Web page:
Mars, volcanoes

Mars, volcanoes

Much of the northern hemisphere of Mars shows signs of volcanism with extensive lava plains sparsely pock-marked with impact craters: an indication of an age considerably less than the 3500 million years assigned to the heavily cratered southern hemisphere. This disparity may arise from the fact that the mean Martian surface lies at a lower level in the northern hemisphere than in the southern.

The two main areas of volcanic activity, both situated on bulges in the Martian crust, are the Tharsis region – with three huge volcanoes on the Tharsis Ridge and the immense Olympus Mons to the NW of the Ridge – and the Elysium Planitia. The volcanoes are of the shield type, having long gently sloping flanks. Counts of the numbers of impact craters on the slopes suggest ages between 200 million and 800 million years for the Tharsis volcanoes, and about 1500 million years for those of Elysium Planitia. The extraordinary size of the volcanoes may be related to the absence of plate tectonics on Mars, so that the crust remains locked in relation to volcano-inducing ‘hot spots' in the mantle below. See also Mars, surface features.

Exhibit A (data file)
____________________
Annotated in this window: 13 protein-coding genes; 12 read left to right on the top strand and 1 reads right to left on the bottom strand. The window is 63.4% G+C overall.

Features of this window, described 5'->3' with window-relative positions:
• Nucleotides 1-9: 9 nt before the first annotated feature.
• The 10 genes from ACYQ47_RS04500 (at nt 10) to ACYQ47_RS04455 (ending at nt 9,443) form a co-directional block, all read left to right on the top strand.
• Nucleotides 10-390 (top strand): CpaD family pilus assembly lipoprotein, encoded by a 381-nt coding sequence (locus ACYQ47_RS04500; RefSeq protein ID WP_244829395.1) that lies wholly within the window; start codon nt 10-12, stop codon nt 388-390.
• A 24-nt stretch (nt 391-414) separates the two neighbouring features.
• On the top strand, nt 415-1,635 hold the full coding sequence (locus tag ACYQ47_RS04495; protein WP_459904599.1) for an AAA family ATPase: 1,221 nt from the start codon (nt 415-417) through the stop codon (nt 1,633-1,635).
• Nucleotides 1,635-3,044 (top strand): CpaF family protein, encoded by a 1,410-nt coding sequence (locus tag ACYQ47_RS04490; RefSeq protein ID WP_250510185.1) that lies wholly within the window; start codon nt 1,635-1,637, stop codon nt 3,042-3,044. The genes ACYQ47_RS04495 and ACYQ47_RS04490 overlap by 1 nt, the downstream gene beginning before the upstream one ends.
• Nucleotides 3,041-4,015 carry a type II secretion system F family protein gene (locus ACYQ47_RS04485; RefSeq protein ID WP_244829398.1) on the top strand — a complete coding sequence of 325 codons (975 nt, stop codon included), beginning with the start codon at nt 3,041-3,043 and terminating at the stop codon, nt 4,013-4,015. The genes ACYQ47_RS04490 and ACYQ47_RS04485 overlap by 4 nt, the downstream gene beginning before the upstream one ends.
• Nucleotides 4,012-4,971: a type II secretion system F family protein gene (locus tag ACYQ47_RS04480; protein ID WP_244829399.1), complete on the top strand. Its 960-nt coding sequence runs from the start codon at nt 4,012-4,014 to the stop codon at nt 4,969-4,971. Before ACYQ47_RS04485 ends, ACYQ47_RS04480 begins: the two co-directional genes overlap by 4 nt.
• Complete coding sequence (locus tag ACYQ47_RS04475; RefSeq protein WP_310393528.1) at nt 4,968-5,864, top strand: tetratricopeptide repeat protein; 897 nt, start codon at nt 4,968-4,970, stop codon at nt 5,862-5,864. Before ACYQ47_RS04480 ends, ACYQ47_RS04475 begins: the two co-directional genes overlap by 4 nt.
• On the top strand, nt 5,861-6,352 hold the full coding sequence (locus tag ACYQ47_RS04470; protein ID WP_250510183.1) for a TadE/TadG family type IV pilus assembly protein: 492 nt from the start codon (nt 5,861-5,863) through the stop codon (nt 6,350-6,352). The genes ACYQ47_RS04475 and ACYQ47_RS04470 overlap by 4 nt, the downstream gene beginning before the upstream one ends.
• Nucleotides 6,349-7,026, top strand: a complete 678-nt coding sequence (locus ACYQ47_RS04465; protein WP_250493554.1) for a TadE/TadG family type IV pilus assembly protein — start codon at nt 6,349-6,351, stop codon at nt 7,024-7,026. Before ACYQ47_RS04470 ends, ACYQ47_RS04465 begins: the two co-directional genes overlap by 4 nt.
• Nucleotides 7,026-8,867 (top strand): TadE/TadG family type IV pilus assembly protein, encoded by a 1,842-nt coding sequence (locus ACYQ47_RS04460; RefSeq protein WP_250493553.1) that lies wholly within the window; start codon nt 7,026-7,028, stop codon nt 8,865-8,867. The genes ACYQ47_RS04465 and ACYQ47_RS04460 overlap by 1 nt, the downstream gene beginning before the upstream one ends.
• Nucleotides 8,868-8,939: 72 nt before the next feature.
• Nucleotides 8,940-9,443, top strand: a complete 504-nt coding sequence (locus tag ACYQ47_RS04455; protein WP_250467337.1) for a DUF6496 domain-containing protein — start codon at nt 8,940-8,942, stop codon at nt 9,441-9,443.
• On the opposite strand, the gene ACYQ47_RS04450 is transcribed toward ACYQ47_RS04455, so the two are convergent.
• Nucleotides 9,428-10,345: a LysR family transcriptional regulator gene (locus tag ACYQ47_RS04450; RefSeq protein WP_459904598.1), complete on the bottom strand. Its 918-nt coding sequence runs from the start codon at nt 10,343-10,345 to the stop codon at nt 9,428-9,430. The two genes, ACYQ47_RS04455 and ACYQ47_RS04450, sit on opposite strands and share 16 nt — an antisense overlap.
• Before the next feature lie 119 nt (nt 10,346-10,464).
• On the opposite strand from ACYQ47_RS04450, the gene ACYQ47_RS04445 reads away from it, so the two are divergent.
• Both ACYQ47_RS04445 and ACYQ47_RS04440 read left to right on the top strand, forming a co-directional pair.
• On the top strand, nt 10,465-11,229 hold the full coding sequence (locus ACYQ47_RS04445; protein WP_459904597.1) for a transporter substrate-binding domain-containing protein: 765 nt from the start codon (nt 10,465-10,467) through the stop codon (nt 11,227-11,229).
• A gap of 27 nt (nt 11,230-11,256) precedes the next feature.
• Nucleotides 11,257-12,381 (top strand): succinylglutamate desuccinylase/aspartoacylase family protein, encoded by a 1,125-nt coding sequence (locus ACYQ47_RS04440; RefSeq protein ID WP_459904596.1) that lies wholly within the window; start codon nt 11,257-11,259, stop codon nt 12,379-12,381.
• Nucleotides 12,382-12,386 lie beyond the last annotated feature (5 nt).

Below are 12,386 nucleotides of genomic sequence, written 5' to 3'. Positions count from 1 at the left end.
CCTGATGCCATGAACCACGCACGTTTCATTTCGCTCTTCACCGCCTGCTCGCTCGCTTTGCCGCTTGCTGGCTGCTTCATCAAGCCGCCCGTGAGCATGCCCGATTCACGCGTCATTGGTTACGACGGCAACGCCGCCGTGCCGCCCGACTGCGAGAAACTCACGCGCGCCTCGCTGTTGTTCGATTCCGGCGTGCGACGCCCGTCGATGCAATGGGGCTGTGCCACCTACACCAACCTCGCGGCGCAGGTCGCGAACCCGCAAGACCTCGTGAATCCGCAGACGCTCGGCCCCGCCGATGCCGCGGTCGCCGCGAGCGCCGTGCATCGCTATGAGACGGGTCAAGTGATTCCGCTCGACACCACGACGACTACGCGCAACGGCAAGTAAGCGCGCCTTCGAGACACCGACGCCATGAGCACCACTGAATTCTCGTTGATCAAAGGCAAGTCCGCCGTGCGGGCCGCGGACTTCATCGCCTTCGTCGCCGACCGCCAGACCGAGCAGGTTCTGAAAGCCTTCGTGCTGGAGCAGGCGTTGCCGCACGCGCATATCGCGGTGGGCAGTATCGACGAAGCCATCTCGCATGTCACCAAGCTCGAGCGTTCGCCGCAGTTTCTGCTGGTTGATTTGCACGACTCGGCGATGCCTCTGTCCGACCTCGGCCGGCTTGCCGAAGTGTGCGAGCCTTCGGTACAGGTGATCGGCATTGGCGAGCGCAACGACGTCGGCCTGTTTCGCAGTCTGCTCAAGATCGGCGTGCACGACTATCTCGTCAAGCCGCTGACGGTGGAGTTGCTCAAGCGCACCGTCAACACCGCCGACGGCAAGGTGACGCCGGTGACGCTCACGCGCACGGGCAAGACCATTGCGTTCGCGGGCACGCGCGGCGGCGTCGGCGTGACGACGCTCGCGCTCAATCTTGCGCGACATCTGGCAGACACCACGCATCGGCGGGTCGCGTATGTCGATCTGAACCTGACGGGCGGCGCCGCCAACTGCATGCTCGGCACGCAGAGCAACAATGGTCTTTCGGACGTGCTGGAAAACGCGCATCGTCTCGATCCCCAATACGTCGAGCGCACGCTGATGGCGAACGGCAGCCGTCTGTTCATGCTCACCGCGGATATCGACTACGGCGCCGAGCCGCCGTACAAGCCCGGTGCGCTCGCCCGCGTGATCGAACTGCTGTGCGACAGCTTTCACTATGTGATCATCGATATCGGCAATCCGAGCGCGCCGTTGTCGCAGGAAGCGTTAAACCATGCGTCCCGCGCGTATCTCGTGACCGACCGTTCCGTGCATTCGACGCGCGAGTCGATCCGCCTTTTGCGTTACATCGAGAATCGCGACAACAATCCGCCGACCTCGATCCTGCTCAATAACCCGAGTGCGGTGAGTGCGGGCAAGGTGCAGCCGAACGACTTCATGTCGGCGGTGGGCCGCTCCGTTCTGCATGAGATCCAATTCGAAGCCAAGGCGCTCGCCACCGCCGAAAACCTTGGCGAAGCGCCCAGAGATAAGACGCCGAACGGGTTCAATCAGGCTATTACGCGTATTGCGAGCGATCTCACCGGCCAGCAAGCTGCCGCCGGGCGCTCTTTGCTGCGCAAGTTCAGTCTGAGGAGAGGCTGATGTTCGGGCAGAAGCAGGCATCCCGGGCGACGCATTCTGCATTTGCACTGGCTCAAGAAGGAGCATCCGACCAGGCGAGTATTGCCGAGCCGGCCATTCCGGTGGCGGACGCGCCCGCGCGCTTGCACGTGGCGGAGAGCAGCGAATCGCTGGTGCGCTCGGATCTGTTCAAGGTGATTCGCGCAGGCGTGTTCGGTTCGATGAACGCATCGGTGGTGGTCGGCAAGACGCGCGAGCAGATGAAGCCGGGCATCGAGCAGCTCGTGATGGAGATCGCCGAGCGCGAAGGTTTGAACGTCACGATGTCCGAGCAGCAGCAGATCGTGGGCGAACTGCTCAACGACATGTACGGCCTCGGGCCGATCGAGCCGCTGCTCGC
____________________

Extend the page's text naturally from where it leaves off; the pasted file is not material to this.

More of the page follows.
Collins Dictionary of Astronomy © Market House Books Ltd, 2006